BY JANE THIER
Over 11.3 million jobs are waiting to be filled in the U.S., but it doesn’t mean there are opportunities for everyone.
For job seekers with significant experience, the current hiring market can be grim. Junior roles are in abundance, while roles that require more experience are in short supply.
“Overall, it’s still a candidates’ market, but companies aren’t flexing on their requirements as much as we’d hope they would,” Gillian Williams, founder of recruiting firm Monday Talent, tells Fortune.
A survey last year by job site FlexJobs found that nearly half (46%) of job seekers said they’re only finding jobs that pay lower than their market rate. Over two in five seekers said there weren’t enough openings of any kind at their level in their area of expertise.
That’s the story for Tori Allen, a PR strategist in Buffalo with over a decade of experience. She says the job market is really only hot for junior-level talent. “I’m always either under- or overqualified,” she says. In January, she left her full-time job as national head of PR at a nonprofit, with two promising prospects lined up.
“I left thinking, Okay, one of these companies will give me an offer, and this will be a short-lived, two-week situation,” she says. But after interviews, including with senior managers, and even discussions of salary and start dates, both companies ghosted her. “It was very heartbreaking. One of those has reposted that job three separate times.”
A survey last year from hiring site Indeed found that potential employers have ghosted almost 4 in 5 (77%) of job applicants since the pandemic began. That same survey found that only 27% of employers hadn’t ghosted an applicant during the pandemic—a troubling suggestion that the tactic is now a common part of the job application experience.
Indeed’s research bears out what Allen sees among her connections. She’s a member of a Facebook community for women in marketing and communications that she says is laden with stories from job seekers who were ghosted well after the third round of interviews. Allen has come to call the phenomenon "the Tinder Effect."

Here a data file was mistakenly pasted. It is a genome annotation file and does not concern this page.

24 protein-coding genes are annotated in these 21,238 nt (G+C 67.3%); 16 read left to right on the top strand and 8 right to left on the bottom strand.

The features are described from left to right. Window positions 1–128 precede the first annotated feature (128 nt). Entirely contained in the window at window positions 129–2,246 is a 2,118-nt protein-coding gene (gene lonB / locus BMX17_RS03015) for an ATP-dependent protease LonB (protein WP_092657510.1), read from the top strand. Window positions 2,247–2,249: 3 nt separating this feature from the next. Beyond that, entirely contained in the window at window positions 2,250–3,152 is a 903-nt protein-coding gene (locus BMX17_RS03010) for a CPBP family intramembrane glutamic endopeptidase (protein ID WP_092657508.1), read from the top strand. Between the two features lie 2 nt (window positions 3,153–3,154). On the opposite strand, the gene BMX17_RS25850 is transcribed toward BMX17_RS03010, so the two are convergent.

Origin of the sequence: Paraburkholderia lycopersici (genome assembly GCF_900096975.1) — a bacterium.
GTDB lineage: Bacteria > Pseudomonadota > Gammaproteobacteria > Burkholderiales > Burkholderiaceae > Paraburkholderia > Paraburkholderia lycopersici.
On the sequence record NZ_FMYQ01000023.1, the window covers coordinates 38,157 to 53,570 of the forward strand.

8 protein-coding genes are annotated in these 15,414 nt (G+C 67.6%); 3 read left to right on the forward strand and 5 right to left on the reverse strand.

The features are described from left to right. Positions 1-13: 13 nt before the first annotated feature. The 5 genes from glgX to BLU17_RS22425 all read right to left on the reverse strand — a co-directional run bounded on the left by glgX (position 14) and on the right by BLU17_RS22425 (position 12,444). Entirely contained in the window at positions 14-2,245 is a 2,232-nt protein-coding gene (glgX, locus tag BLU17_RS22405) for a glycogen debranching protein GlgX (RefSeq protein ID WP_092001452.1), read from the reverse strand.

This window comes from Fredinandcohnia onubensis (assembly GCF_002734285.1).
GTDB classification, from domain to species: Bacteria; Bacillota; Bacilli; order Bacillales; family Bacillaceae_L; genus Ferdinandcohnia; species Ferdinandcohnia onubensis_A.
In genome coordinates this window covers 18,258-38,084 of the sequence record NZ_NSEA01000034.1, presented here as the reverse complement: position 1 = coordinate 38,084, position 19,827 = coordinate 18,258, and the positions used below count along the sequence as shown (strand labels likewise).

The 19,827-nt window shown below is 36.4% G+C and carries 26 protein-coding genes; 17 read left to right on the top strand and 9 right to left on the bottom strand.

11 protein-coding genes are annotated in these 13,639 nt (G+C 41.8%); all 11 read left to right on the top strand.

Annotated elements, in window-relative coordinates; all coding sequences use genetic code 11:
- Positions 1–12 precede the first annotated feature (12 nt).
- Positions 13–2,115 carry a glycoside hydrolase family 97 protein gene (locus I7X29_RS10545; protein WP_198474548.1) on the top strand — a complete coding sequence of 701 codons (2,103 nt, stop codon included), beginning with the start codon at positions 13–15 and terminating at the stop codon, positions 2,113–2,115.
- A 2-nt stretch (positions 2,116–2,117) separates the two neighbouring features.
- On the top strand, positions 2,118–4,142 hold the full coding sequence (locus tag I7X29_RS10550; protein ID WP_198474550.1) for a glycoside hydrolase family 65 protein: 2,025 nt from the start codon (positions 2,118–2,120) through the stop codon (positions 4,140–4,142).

“Recruiters think, because the pool is so huge, the perfect person is out there, one swipe away,” she says.
“Companies feel like, with remote work, they’re already compromising,” Williams says. “They may be feeling, if they’re flexing enough on things like location and hours, they shouldn’t have to settle for anything less than a perfect candidate.”
Left on read
After Alicia Nieva-Woodgate’s job as head of corporate communications at a software development company was eliminated in November, she instantly began applying for new roles. Five months later, she’s still at it.
“You really have to know people to get into a company,” Nieva-Woodgate has found. “Often, applying through regular portals is a void. You get totally ghosted. You don’t even get that ‘thanks, but no thanks’ email.”
Of the more than 50 applications Nieva-Woodgate says she’s submitted, she’s gotten just three written rejections.
Some recruiters have suggested that to avoid ageism, Nieva-Woodgate tweak her résumé and LinkedIn page to display only the last 10 to 15 years of her experience. “I don’t know if that would make some companies think I’m younger and hipper, but I’m in my 50s, and ageism really does happen, particularly in tech,” she says. “People do want young people.”
In a particularly unfair turn, companies often shoehorn candidates with over 20 years of experience as being too set in their ways, Williams says, or hesitant to adapt or adjust. “That’s when companies will start to say, ‘Oh, we’re looking for talent on the upswing of their career’. They’re trying to be politically correct, and dodge around saying they want younger people.”
Companies, especially over the past two years, have talked extensively about the importance of diversity at every level, Williams adds. But they often forget that age is a huge part of the puzzle.
“If you’re a robust company and you need good crisis communications and good strategy, sometimes five to seven years of experience aren’t enough to cover everything that might happen,” Nieva-Woodgate says. “You need a little more seasoning.”
She could take a job that’s below her pay grade, or take a more junior title. But rebounding from that can be a long-term problem of its own. “Going backward in your career can be very frustrating; you get surpassed by people who are like, ‘Oh, is there a reason you haven’t moved forward?’” she says.
The only solution to the current job-seeker/recruiter relationship and process, Nieva-Woodgate says, is a top-to-bottom change in approach.
“There are some really amazing in-house recruiters who will walk you through the whole process. On the other hand, getting ghosted is such a bad reflection on the company," she says. "And it affects you mentally. It makes you feel like, crap, I’m not worthy.”